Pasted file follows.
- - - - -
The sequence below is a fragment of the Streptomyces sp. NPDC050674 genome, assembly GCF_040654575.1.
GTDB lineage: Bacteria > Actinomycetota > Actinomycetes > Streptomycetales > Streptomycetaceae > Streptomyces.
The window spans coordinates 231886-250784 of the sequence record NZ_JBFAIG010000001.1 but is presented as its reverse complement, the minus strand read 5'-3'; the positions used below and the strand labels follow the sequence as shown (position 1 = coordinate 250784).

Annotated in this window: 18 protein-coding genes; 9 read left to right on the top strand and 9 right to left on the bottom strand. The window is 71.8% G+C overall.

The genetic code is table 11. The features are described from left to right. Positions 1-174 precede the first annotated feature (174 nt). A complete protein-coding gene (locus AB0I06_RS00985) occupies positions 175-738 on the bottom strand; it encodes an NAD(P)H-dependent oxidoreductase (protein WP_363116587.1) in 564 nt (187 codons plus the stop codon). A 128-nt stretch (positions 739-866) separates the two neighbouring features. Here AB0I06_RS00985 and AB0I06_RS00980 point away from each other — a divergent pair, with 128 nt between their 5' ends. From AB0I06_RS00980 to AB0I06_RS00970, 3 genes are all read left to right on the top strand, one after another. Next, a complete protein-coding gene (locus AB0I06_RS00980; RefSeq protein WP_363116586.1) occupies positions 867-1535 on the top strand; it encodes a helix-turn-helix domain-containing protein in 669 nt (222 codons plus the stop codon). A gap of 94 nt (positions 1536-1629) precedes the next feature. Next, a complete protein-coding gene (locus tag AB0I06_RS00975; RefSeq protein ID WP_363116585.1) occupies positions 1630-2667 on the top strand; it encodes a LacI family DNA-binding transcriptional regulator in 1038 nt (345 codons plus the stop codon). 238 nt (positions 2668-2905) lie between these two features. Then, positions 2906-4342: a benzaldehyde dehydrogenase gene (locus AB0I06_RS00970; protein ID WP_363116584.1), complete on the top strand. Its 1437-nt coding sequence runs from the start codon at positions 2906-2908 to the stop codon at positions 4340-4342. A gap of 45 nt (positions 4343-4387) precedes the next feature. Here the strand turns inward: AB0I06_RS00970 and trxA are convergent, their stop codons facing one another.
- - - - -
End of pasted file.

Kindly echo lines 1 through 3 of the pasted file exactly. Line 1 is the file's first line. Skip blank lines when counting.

The sequence below is a fragment of the Streptomyces sp. NPDC050674 genome, assembly GCF_040654575.1.
GTDB lineage: Bacteria > Actinomycetota > Actinomycetes > Streptomycetales > Streptomycetaceae > Streptomyces.
The window spans coordinates 231886-250784 of the sequence record NZ_JBFAIG010000001.1 but is presented as its reverse complement, the minus strand read 5'-3'; the positions used below and the strand labels follow the sequence as shown (position 1 = coordinate 250784).